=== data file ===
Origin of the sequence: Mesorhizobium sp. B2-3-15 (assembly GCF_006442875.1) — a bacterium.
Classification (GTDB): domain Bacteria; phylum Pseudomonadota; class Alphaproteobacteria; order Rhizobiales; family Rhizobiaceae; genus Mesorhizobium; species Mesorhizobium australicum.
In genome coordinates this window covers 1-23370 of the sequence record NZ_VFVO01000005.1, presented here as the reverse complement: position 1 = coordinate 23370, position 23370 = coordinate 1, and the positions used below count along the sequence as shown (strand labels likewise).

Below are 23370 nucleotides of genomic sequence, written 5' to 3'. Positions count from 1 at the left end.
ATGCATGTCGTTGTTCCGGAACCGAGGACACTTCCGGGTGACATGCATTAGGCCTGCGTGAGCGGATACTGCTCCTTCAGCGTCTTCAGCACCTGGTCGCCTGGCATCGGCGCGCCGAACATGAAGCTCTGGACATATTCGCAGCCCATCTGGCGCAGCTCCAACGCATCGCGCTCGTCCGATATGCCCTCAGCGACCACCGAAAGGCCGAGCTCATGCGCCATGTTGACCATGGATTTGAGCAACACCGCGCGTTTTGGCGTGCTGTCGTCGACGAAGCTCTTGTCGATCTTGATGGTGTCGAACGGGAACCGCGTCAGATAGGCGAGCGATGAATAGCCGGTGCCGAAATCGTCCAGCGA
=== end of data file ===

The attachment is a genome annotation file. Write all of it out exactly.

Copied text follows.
Origin of the sequence: Mesorhizobium sp. B2-3-15 (assembly GCF_006442875.1) — a bacterium.
Classification (GTDB): domain Bacteria; phylum Pseudomonadota; class Alphaproteobacteria; order Rhizobiales; family Rhizobiaceae; genus Mesorhizobium; species Mesorhizobium australicum.
In genome coordinates this window covers 1-23370 of the sequence record NZ_VFVO01000005.1, presented here as the reverse complement: position 1 = coordinate 23370, position 23370 = coordinate 1, and the positions used below count along the sequence as shown (strand labels likewise).

Below are 23370 nucleotides of genomic sequence, written 5' to 3'. Positions count from 1 at the left end.
ATGCATGTCGTTGTTCCGGAACCGAGGACACTTCCGGGTGACATGCATTAGGCCTGCGTGAGCGGATACTGCTCCTTCAGCGTCTTCAGCACCTGGTCGCCTGGCATCGGCGCGCCGAACATGAAGCTCTGGACATATTCGCAGCCCATCTGGCGCAGCTCCAACGCATCGCGCTCGTCCGATATGCCCTCAGCGACCACCGAAAGGCCGAGCTCATGCGCCATGTTGACCATGGATTTGAGCAACACCGCGCGTTTTGGCGTGCTGTCGTCGACGAAGCTCTTGTCGATCTTGATGGTGTCGAACGGGAACCGCGTCAGATAGGCGAGCGATGAATAGCCGGTGCCGAAATCGTCCAGCGA